We conducted a meta-analysis of real-world studies on the 0.19 mg Fluocinolone Acetonide (FAc) intravitreal implant for chronic diabetic macular oedema (DMO), comparing these findings with the Fluocinolone Acetonide for Diabetic Macular Edema (FAME) study. The primary outcome was mean change of best corrected visual acuity (BCVA) at 24 months. Secondary outcomes were 36-month mean BCVA, mean central macular thickness (CMT) change, rates of eyes receiving supplementary intravitreal therapy, cataract surgery, intraocular pressure (IOP)-lowering drops and glaucoma surgery. Mean differences (MDs) with 95% confidence intervals (CIs) were calculated. Nine real-world studies were included. The FAc implant yielded a significantly improved BCVA at 24 and 36 months (24-month MD = 4.52; 95% CI 2.56–6.48; 36-month MD = 8.10; 95% CI 6.34–9.86). These findings were comparable with the FAME study. The FAc implant yielded significantly reduced 24- and 36-month CMT. Pooled proportions of cataract surgery, IOP-lowering drops and glaucoma surgery were 39%, 27% and 3%, respectively, all lower than the FAME study. Pooled estimate of supplementary intravitreal therapy was 39%, higher than the 15.2% of the FAME study. This meta-analysis of real-world studies confirms favorable visual and anatomical outcomes following FAc insert for chronic DMO. In real-life studies more than one third of patients received supplementary intravitreal therapy, an issue that needs to be further explored.

Fluocinolone acetonide vitreous insert for chronic diabetic macular oedema: a systematic review with meta-analysis of real-world experience

Fallico M.;Maugeri A.;Longo A.;Avitabile T.;Barchitta M.;Agodi A.;Reibaldi M.
2021-01-01

Abstract

We conducted a meta-analysis of real-world studies on the 0.19 mg Fluocinolone Acetonide (FAc) intravitreal implant for chronic diabetic macular oedema (DMO), comparing these findings with the Fluocinolone Acetonide for Diabetic Macular Edema (FAME) study. The primary outcome was mean change of best corrected visual acuity (BCVA) at 24 months. Secondary outcomes were 36-month mean BCVA, mean central macular thickness (CMT) change, rates of eyes receiving supplementary intravitreal therapy, cataract surgery, intraocular pressure (IOP)-lowering drops and glaucoma surgery. Mean differences (MDs) with 95% confidence intervals (CIs) were calculated. Nine real-world studies were included. The FAc implant yielded a significantly improved BCVA at 24 and 36 months (24-month MD = 4.52; 95% CI 2.56–6.48; 36-month MD = 8.10; 95% CI 6.34–9.86). These findings were comparable with the FAME study. The FAc implant yielded significantly reduced 24- and 36-month CMT. Pooled proportions of cataract surgery, IOP-lowering drops and glaucoma surgery were 39%, 27% and 3%, respectively, all lower than the FAME study. Pooled estimate of supplementary intravitreal therapy was 39%, higher than the 15.2% of the FAME study. This meta-analysis of real-world studies confirms favorable visual and anatomical outcomes following FAc insert for chronic DMO. In real-life studies more than one third of patients received supplementary intravitreal therapy, an issue that needs to be further explored.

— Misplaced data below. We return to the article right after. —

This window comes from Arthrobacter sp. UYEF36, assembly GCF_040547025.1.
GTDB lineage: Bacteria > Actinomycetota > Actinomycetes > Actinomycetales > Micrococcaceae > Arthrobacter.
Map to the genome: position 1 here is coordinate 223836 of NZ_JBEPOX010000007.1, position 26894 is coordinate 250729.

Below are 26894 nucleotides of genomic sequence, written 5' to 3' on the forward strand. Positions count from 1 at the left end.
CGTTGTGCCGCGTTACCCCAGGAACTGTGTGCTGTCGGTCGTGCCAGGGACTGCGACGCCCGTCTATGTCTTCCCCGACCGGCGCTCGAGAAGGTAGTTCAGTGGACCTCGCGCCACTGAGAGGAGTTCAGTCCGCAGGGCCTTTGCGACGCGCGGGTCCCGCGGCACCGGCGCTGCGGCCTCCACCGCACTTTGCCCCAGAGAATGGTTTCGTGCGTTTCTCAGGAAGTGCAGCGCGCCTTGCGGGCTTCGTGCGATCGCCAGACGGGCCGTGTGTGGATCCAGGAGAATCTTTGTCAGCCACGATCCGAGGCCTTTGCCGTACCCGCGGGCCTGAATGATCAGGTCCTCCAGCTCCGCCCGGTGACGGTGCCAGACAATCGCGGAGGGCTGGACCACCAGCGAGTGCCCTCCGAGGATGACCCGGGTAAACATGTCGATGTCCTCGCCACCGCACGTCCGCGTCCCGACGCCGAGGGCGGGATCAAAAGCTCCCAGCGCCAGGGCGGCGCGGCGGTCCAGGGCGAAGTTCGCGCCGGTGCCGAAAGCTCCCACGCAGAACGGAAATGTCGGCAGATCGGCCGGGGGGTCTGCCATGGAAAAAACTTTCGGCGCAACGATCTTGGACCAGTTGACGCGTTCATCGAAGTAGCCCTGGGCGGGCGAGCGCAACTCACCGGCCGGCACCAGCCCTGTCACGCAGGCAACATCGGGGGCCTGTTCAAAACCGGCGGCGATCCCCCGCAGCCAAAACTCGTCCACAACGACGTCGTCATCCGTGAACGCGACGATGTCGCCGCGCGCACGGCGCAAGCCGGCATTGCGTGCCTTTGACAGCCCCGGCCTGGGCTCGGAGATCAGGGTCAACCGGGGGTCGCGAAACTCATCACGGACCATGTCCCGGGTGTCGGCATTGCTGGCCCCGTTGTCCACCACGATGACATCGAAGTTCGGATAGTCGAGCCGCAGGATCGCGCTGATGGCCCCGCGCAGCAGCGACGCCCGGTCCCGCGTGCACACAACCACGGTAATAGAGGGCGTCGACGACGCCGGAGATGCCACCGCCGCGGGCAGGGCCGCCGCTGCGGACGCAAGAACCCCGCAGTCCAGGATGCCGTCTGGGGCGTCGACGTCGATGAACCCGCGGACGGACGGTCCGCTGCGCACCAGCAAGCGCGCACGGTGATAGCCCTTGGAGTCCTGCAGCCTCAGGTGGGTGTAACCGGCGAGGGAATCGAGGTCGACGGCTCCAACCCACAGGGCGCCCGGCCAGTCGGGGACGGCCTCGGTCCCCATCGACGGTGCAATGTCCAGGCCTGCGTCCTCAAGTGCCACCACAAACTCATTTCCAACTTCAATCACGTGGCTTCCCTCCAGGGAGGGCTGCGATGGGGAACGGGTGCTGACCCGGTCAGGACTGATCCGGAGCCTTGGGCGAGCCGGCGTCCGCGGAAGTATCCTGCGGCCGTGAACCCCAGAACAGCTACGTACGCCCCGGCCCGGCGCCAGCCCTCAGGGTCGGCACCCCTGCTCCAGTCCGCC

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Utilizza questo identificativo per citare o creare un link a questo documento: https://hdl.handle.net/20.500.11769/511164
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